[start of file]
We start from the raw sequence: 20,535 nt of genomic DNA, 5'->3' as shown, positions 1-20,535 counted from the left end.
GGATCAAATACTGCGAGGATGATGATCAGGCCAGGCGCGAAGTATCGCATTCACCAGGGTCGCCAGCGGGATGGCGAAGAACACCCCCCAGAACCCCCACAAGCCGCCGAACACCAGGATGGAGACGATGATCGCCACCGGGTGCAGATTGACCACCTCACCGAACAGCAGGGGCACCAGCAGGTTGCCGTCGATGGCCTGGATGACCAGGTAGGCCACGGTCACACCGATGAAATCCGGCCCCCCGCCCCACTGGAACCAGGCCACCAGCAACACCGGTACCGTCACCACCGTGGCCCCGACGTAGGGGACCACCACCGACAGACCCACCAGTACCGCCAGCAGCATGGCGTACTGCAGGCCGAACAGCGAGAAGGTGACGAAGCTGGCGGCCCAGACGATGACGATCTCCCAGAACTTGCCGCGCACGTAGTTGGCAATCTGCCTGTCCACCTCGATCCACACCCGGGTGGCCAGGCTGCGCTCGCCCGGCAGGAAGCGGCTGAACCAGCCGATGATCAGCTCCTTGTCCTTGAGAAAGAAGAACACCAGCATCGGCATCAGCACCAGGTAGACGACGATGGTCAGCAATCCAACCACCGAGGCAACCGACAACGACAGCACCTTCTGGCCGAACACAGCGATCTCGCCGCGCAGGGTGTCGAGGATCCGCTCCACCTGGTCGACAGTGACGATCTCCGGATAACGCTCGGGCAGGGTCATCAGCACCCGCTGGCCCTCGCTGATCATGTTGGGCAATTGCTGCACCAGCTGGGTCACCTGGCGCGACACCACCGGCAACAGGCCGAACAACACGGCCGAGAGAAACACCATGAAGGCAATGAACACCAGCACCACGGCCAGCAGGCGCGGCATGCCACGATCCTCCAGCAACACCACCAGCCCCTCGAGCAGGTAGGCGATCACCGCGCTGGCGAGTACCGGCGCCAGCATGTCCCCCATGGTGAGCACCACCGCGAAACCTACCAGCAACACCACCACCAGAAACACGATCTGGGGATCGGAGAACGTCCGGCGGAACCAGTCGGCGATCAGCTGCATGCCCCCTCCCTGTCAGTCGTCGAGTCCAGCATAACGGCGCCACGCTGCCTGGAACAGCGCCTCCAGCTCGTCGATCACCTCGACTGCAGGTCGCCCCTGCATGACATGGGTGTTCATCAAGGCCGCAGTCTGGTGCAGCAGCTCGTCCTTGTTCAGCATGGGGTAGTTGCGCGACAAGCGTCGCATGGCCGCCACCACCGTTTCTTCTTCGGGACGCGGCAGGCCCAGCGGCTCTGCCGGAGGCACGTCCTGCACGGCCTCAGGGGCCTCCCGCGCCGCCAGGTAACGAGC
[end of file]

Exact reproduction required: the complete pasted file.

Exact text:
We start from the raw sequence: 20,535 nt of genomic DNA, 5'->3' as shown, positions 1-20,535 counted from the left end.
GGATCAAATACTGCGAGGATGATGATCAGGCCAGGCGCGAAGTATCGCATTCACCAGGGTCGCCAGCGGGATGGCGAAGAACACCCCCCAGAACCCCCACAAGCCGCCGAACACCAGGATGGAGACGATGATCGCCACCGGGTGCAGATTGACCACCTCACCGAACAGCAGGGGCACCAGCAGGTTGCCGTCGATGGCCTGGATGACCAGGTAGGCCACGGTCACACCGATGAAATCCGGCCCCCCGCCCCACTGGAACCAGGCCACCAGCAACACCGGTACCGTCACCACCGTGGCCCCGACGTAGGGGACCACCACCGACAGACCCACCAGTACCGCCAGCAGCATGGCGTACTGCAGGCCGAACAGCGAGAAGGTGACGAAGCTGGCGGCCCAGACGATGACGATCTCCCAGAACTTGCCGCGCACGTAGTTGGCAATCTGCCTGTCCACCTCGATCCACACCCGGGTGGCCAGGCTGCGCTCGCCCGGCAGGAAGCGGCTGAACCAGCCGATGATCAGCTCCTTGTCCTTGAGAAAGAAGAACACCAGCATCGGCATCAGCACCAGGTAGACGACGATGGTCAGCAATCCAACCACCGAGGCAACCGACAACGACAGCACCTTCTGGCCGAACACAGCGATCTCGCCGCGCAGGGTGTCGAGGATCCGCTCCACCTGGTCGACAGTGACGATCTCCGGATAACGCTCGGGCAGGGTCATCAGCACCCGCTGGCCCTCGCTGATCATGTTGGGCAATTGCTGCACCAGCTGGGTCACCTGGCGCGACACCACCGGCAACAGGCCGAACAACACGGCCGAGAGAAACACCATGAAGGCAATGAACACCAGCACCACGGCCAGCAGGCGCGGCATGCCACGATCCTCCAGCAACACCACCAGCCCCTCGAGCAGGTAGGCGATCACCGCGCTGGCGAGTACCGGCGCCAGCATGTCCCCCATGGTGAGCACCACCGCGAAACCTACCAGCAACACCACCACCAGAAACACGATCTGGGGATCGGAGAACGTCCGGCGGAACCAGTCGGCGATCAGCTGCATGCCCCCTCCCTGTCAGTCGTCGAGTCCAGCATAACGGCGCCACGCTGCCTGGAACAGCGCCTCCAGCTCGTCGATCACCTCGACTGCAGGTCGCCCCTGCATGACATGGGTGTTCATCAAGGCCGCAGTCTGGTGCAGCAGCTCGTCCTTGTTCAGCATGGGGTAGTTGCGCGACAAGCGTCGCATGGCCGCCACCACCGTTTCTTCTTCGGGACGCGGCAGGCCCAGCGGCTCTGCCGGAGGCACGTCCTGCACGGCCTCAGGGGCCTCCCGCGCCGCCAGGTAACGAGC